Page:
docker save repo| [:tag]... export an image/repo as a tarball
docker loadload images from a tarball
docker-ssh10proposed script to transfer images between two daemons over ssh

Builder Main Commands

Want to know how to build Docker Image? Do check out the list of image commands below:

FROM image|scratchbase image for the build
MAINTAINER emailname of the maintainer(metadata).
COPY path dst copy path from the context into the container at location destination(dst)
ADD src dst same as COPY but untar archives and accepts https urls
RUN args.. run an arbitrary command inside the container
USER nameset the default username
WORKDIR pathset the default working directory
CMD args.. set the default command
ENV name valueset an environment variable
Builder Main Commands

In Docker, the “builder pattern” is a technique used to create optimized and efficient Docker images by separating the build environment from the runtime environment. It involves using a multi-stage build process, where one stage is used for building the application, and another stage is used to package the application for runtime. This pattern helps to reduce the size of the final Docker image and ensures that only the necessary runtime dependencies are included.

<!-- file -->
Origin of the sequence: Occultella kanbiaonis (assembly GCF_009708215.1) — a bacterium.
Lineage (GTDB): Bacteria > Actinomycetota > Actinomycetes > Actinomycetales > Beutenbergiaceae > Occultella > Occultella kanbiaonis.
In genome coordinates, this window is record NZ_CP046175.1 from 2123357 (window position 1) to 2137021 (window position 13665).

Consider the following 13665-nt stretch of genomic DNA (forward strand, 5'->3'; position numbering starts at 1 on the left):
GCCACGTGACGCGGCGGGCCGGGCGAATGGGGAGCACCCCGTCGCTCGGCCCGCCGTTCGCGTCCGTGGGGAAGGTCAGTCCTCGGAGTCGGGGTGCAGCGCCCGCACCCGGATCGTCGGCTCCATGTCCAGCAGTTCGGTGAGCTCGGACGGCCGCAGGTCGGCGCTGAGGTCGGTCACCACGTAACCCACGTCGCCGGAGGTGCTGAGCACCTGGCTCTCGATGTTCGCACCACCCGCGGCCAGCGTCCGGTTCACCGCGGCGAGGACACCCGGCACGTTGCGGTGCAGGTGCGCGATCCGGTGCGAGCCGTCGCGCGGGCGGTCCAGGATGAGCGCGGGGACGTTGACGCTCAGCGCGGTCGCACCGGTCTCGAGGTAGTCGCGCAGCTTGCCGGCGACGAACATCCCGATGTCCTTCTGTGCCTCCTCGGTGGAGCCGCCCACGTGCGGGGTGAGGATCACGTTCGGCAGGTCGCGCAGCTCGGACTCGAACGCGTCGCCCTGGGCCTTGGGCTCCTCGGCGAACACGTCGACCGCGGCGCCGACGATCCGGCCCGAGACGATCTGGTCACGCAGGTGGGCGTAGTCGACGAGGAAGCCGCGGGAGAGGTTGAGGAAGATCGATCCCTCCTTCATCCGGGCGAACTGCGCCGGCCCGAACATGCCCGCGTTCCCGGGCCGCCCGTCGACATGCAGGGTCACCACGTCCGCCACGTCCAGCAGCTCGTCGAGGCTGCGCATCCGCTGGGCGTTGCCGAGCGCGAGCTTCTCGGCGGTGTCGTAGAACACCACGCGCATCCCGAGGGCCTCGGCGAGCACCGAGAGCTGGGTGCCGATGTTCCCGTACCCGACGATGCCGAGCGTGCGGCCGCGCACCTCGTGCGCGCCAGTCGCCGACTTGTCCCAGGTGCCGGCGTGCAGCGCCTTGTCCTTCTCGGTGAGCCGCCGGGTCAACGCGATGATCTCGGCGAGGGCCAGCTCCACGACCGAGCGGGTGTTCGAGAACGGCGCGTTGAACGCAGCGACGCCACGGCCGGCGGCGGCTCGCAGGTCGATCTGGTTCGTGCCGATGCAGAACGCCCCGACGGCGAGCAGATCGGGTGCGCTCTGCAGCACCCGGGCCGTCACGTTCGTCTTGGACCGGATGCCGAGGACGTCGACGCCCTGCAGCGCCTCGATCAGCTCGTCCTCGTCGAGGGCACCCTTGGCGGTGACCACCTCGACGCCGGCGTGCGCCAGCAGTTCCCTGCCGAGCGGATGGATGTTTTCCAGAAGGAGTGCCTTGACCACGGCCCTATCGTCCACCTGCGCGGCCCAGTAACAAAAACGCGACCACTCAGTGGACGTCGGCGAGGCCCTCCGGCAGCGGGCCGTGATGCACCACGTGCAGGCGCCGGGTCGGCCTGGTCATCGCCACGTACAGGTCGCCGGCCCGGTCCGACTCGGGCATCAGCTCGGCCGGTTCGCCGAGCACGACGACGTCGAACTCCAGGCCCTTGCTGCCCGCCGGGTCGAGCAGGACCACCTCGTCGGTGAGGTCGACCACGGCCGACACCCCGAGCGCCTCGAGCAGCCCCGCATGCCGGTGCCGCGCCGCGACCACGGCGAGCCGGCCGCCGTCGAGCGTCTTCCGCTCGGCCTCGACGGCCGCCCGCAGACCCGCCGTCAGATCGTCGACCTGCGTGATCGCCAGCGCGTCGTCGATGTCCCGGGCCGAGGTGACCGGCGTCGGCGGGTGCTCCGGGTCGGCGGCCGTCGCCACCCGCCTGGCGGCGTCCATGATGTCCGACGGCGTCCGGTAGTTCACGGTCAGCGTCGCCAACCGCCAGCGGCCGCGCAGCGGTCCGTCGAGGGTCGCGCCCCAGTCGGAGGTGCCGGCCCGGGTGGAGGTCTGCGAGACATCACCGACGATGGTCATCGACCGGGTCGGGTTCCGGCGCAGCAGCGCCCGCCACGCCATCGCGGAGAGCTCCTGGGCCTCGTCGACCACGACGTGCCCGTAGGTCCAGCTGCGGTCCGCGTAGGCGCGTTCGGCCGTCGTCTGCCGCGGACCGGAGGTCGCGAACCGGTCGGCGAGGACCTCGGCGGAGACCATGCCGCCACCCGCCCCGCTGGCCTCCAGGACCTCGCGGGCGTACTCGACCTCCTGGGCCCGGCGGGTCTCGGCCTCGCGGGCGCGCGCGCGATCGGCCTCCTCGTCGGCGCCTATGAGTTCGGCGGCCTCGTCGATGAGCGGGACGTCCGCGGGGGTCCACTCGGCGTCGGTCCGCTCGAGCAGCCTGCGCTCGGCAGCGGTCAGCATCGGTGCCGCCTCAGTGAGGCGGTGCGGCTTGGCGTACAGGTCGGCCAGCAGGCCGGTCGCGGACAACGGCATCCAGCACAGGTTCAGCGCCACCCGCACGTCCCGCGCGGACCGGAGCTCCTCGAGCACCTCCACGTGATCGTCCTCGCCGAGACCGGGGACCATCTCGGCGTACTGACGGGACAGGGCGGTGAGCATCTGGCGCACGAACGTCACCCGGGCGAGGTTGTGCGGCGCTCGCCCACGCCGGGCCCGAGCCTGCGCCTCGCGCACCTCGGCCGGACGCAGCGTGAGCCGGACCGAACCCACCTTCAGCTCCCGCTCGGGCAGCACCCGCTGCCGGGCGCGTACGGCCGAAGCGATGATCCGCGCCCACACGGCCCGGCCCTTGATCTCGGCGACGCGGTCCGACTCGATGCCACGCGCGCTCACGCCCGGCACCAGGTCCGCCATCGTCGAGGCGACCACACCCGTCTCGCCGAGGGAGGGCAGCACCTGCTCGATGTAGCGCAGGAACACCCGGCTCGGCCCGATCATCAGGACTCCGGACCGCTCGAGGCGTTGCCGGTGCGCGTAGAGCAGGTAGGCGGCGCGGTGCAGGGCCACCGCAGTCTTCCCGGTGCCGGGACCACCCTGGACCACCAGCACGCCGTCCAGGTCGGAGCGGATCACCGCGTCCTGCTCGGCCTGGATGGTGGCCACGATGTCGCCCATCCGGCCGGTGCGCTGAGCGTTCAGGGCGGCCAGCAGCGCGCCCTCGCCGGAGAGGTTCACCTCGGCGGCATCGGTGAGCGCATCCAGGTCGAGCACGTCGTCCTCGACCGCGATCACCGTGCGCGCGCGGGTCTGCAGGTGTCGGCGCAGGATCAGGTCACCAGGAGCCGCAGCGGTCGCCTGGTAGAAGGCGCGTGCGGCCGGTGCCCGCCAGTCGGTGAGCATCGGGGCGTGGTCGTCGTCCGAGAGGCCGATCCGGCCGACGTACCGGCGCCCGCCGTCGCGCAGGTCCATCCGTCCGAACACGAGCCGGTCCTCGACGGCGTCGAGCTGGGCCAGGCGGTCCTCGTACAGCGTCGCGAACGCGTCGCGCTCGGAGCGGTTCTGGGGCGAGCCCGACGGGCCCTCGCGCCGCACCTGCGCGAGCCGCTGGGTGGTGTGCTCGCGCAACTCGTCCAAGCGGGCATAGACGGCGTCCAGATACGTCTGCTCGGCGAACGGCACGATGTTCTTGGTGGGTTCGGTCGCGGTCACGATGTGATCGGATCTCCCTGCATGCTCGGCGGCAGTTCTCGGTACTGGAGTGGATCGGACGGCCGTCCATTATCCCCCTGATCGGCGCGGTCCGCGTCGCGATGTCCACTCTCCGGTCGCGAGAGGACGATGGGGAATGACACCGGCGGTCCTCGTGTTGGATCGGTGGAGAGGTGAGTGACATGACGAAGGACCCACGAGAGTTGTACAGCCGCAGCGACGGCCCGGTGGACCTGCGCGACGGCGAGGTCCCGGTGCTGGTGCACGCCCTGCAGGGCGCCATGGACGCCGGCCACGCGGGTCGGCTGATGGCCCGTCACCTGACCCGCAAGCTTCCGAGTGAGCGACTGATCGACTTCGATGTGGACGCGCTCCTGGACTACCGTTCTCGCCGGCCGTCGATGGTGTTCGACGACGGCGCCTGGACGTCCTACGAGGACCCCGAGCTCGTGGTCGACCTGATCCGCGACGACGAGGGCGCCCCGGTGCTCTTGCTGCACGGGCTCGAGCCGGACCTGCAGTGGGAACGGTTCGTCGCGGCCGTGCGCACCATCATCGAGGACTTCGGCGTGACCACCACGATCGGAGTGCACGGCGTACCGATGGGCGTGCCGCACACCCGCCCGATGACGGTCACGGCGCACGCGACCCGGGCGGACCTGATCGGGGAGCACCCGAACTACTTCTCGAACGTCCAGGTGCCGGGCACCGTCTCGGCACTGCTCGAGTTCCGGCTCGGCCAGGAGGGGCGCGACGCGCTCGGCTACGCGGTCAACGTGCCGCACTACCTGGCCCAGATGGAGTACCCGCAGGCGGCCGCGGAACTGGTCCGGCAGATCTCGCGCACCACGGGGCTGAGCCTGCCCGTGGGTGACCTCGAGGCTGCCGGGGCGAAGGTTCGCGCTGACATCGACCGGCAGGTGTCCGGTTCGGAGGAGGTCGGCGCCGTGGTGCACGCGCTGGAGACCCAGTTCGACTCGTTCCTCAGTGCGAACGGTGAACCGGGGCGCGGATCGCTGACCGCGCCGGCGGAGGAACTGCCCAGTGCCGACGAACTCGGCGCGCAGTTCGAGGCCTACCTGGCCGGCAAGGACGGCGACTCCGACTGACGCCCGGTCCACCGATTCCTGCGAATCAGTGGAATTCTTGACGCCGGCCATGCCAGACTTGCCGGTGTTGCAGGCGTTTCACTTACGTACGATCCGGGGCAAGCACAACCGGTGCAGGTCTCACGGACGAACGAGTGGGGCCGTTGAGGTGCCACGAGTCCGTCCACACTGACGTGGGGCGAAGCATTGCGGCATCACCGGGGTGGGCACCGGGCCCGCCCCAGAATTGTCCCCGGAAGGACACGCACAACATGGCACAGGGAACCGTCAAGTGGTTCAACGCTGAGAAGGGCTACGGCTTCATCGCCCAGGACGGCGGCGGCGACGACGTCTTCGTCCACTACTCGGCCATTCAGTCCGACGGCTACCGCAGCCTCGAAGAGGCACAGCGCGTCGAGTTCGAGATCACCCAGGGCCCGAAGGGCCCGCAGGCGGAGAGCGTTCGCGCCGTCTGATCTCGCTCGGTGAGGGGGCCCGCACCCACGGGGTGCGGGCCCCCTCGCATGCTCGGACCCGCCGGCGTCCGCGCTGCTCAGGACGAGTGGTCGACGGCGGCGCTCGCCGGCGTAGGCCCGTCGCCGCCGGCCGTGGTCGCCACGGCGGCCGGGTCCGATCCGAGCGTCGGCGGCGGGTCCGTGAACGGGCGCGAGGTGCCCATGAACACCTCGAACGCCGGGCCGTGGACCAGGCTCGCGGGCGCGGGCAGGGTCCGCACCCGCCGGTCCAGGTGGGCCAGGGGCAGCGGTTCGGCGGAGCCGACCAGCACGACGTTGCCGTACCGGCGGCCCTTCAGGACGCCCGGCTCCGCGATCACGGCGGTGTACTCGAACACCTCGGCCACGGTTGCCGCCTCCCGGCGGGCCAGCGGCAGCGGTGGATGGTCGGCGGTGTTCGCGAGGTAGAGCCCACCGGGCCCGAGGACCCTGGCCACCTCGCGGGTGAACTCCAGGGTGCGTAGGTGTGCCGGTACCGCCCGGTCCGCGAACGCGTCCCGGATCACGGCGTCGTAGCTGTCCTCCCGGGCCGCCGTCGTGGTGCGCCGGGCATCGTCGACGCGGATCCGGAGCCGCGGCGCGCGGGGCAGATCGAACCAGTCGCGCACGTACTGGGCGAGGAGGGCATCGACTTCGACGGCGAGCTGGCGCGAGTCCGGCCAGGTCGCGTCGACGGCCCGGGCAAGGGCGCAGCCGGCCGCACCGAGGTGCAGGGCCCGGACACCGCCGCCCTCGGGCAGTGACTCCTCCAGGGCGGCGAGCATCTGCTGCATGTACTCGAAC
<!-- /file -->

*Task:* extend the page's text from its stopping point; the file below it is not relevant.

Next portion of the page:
Here are the main commands used in the builder pattern in Docker:

  1. FROM: The FROM instruction specifies the base image for the build stage. It sets up the build environment and contains all the tools and dependencies needed for building the application.
   FROM base_image_for_building AS build_stage
  1. RUN: The RUN instruction executes commands inside the build stage container. It is used to install dependencies, compile code, or perform any other build-related tasks.
   RUN apt-get update && apt-get install -y build-essential
   RUN npm install
   RUN go build -o my_app
  1. COPY/ADD: The COPY or ADD instruction is used to copy files from the local directory (context) into the build stage container.
   COPY . /app
  1. WORKDIR: The WORKDIR instruction sets the working directory inside the build stage container where subsequent commands will be executed.